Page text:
The present study aimed to compare caregiving appraisal and psychological and physical health between caregivers and non-caregivers and between wives or daughters, and to examine the associations of caregiving context variables (intensity, duration, and co-residence) with health. The sample included 201 individually matched pairs of caregivers and non-caregivers, wives and daughters of older patients discharged from the three Internal Medicine wards at Hadassah Medical Centre in Jerusalem, Israel, during 2003. Caregivers reported significantly more negative appraisal and poorer health compared with non-caregivers, wives differed from daughters in burden appraisal and had significantly poorer health. Almost no significant interactions of caregiving status by kinship tie were observed, suggesting that caregivers differed from non-caregivers irrespective of kinship tie. The multivariate analyses of health measures by caregiving context revealed that high-intensity caregivers and co-residing daughter caregivers were most vulnerable to poor health. Health services providers need to develop ways for early identification of vulnerable caregivers, providing support and care programs and targeting resources.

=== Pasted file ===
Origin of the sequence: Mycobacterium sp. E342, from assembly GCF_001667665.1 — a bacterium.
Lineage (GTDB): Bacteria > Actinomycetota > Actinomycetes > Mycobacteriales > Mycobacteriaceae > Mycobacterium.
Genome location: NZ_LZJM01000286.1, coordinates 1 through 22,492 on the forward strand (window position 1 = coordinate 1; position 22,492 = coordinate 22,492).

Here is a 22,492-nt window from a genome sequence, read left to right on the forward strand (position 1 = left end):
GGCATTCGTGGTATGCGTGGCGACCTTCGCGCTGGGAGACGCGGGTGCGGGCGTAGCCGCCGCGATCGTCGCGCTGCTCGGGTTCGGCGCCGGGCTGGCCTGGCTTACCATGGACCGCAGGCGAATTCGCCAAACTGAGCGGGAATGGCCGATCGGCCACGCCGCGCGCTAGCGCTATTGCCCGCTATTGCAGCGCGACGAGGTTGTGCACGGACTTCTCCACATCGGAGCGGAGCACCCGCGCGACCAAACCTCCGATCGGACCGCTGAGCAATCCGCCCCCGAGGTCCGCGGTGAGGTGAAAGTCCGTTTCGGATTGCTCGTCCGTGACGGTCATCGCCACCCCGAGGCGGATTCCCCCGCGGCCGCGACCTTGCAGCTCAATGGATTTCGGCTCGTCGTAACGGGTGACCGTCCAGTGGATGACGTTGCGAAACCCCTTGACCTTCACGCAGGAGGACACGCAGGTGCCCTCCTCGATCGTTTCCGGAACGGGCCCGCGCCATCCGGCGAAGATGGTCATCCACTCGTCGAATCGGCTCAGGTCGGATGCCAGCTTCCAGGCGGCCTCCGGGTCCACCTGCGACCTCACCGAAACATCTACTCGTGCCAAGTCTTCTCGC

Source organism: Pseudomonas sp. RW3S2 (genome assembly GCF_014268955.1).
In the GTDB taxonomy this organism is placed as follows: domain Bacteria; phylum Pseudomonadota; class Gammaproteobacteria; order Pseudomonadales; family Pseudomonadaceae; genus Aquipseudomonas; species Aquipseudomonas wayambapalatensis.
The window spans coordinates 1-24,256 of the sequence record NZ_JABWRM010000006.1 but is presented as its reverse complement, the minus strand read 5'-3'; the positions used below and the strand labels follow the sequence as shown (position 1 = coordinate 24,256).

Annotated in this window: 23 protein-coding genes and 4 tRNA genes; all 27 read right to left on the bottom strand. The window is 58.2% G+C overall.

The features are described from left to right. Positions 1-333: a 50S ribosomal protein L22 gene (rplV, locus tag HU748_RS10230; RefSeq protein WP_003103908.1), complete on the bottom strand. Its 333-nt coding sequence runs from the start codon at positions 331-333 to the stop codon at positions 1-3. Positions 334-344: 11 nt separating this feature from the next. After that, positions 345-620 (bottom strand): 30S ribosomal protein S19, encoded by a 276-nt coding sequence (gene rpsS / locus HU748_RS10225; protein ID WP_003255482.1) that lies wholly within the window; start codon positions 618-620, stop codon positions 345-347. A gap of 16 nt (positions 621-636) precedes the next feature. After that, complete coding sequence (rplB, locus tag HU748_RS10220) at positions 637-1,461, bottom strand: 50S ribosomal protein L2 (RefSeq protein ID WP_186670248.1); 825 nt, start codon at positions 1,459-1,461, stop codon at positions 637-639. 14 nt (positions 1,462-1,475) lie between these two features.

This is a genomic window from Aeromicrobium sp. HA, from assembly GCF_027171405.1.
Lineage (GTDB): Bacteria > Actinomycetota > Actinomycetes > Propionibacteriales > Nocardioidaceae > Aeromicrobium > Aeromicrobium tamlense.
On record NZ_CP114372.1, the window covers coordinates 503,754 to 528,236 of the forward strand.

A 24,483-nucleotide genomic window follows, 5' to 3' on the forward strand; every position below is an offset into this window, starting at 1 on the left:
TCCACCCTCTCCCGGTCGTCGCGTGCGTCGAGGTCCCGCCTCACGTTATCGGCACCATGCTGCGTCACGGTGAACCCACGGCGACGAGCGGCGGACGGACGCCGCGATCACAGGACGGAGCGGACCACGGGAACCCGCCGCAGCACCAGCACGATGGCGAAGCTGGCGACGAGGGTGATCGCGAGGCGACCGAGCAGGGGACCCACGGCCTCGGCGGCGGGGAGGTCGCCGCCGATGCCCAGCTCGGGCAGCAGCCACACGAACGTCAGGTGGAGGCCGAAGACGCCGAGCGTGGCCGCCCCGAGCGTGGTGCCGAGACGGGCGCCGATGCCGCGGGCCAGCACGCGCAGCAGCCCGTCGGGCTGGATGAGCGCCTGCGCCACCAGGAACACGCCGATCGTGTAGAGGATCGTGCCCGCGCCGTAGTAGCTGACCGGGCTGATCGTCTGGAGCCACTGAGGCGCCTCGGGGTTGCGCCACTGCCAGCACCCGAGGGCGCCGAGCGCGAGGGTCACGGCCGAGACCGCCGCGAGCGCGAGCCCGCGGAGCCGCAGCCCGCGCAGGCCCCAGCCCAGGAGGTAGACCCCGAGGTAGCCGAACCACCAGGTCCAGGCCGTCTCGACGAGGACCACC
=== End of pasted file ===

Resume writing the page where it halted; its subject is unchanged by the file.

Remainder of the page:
Bibliographical noteFunding Information:
The study was supported by a grant from Women’s Health Research, Hadassah– The Women’s Zionist Organization of America, Inc.
- Caregiving context
- Family caregiving
- Kinship tie
- Physical health
- Positive affect